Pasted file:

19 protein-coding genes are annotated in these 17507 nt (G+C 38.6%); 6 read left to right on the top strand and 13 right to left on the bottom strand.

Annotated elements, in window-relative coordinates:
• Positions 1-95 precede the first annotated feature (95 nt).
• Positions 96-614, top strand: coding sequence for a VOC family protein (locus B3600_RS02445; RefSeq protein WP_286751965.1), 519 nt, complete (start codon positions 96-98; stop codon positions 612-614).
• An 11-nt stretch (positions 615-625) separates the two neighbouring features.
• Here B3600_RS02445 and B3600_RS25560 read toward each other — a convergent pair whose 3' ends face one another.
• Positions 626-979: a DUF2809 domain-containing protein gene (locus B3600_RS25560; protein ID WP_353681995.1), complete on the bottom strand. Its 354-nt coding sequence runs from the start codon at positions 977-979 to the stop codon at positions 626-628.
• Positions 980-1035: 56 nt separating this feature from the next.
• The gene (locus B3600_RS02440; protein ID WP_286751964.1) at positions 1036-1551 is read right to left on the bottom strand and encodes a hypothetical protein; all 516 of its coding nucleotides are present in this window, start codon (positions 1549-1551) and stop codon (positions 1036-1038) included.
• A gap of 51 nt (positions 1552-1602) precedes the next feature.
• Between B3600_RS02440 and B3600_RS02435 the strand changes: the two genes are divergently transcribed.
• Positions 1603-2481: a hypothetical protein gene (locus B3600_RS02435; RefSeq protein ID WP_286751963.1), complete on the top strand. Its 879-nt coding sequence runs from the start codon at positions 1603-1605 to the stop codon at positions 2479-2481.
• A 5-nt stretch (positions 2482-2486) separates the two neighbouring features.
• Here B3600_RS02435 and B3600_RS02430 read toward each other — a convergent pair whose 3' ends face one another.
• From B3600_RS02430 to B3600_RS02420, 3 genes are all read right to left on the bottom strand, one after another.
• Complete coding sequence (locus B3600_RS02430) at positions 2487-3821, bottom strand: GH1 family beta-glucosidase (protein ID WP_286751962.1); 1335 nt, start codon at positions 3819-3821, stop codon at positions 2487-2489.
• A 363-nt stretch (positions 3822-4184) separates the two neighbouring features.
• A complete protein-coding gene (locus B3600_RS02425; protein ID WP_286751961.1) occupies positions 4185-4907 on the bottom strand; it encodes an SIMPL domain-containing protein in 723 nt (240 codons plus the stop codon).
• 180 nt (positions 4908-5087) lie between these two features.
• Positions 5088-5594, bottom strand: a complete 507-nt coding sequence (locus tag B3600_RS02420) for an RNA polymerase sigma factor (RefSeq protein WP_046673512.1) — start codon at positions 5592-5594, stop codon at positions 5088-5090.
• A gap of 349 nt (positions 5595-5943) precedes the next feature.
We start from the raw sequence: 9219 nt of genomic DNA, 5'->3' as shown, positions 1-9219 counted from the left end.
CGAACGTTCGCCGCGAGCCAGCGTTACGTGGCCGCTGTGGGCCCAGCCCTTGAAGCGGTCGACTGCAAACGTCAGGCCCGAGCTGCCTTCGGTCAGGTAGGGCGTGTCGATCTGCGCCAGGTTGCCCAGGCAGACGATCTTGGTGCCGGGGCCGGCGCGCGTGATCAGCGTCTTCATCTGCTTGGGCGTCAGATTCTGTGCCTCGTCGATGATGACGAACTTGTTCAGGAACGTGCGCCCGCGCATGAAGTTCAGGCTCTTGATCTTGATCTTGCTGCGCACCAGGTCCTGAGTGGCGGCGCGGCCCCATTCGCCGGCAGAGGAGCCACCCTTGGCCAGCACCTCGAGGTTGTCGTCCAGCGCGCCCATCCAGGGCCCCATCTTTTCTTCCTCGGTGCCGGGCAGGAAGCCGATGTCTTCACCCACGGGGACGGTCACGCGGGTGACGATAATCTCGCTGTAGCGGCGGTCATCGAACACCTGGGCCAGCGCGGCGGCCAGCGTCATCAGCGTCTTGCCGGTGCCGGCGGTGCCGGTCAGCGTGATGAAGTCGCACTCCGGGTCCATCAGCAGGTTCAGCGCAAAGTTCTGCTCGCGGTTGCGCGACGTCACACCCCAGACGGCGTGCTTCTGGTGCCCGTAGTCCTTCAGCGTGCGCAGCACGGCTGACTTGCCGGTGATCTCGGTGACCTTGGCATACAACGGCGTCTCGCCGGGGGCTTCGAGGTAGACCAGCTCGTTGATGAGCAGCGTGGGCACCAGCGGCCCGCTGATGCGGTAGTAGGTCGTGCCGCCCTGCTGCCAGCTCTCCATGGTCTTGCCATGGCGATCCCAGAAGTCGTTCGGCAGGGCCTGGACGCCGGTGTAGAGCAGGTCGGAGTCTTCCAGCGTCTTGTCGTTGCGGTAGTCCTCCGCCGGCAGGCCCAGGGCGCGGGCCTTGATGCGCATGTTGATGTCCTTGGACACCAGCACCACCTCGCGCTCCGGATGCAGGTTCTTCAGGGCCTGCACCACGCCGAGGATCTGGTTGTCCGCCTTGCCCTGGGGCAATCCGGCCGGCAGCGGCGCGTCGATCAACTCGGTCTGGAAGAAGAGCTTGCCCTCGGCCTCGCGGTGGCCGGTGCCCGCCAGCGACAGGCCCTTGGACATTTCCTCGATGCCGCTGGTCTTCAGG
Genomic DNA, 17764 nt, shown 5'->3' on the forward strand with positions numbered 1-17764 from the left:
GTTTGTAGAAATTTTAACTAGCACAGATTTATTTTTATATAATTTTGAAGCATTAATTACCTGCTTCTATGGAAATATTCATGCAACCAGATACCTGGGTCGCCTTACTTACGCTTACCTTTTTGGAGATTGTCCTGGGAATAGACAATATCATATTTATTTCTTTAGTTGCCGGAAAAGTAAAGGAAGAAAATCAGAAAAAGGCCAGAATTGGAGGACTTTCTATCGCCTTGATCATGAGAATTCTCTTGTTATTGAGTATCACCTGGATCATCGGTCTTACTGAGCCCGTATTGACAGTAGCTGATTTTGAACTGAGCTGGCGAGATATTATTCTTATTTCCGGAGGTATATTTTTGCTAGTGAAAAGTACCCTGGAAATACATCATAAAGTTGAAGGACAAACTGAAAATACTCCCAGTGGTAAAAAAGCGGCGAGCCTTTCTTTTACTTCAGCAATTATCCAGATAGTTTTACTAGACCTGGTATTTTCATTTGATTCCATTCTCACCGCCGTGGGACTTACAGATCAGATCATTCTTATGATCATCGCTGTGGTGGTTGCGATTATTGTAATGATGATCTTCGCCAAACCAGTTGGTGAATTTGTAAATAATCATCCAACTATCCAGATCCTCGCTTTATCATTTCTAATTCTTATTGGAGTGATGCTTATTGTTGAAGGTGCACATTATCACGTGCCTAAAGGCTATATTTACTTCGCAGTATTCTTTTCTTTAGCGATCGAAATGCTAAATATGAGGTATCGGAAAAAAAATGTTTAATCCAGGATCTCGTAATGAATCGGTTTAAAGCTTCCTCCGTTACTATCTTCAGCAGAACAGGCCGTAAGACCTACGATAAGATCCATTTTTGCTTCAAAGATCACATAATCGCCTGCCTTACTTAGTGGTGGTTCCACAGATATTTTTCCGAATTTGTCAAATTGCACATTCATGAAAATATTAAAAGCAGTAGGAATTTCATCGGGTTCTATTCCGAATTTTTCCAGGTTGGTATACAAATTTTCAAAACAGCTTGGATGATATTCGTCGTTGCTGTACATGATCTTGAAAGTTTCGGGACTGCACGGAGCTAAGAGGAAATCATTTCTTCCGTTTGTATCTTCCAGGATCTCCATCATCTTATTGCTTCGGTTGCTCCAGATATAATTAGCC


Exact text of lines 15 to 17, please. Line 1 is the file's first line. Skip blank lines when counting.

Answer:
• From B3600_RS02430 to B3600_RS02420, 3 genes are all read right to left on the bottom strand, one after another.
• Complete coding sequence (locus B3600_RS02430) at positions 2487-3821, bottom strand: GH1 family beta-glucosidase (protein ID WP_286751962.1); 1335 nt, start codon at positions 3819-3821, stop codon at positions 2487-2489.
• A 363-nt stretch (positions 3822-4184) separates the two neighbouring features.